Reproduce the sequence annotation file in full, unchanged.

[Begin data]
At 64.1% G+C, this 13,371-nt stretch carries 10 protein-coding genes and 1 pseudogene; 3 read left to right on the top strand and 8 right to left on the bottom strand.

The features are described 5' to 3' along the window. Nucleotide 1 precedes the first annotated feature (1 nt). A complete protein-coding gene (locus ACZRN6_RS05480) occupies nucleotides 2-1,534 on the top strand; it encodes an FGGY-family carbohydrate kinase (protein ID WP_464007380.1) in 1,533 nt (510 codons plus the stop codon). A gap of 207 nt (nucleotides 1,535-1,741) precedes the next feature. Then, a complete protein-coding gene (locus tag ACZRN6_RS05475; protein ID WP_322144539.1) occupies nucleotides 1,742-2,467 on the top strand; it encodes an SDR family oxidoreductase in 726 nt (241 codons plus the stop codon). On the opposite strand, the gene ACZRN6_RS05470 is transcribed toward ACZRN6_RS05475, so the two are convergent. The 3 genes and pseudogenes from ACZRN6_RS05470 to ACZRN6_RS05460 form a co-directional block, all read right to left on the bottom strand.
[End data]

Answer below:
At 64.1% G+C, this 13,371-nt stretch carries 10 protein-coding genes and 1 pseudogene; 3 read left to right on the top strand and 8 right to left on the bottom strand.

The features are described 5' to 3' along the window. Nucleotide 1 precedes the first annotated feature (1 nt). A complete protein-coding gene (locus ACZRN6_RS05480) occupies nucleotides 2-1,534 on the top strand; it encodes an FGGY-family carbohydrate kinase (protein ID WP_464007380.1) in 1,533 nt (510 codons plus the stop codon). A gap of 207 nt (nucleotides 1,535-1,741) precedes the next feature. Then, a complete protein-coding gene (locus tag ACZRN6_RS05475; protein ID WP_322144539.1) occupies nucleotides 1,742-2,467 on the top strand; it encodes an SDR family oxidoreductase in 726 nt (241 codons plus the stop codon). On the opposite strand, the gene ACZRN6_RS05470 is transcribed toward ACZRN6_RS05475, so the two are convergent. The 3 genes and pseudogenes from ACZRN6_RS05470 to ACZRN6_RS05460 form a co-directional block, all read right to left on the bottom strand.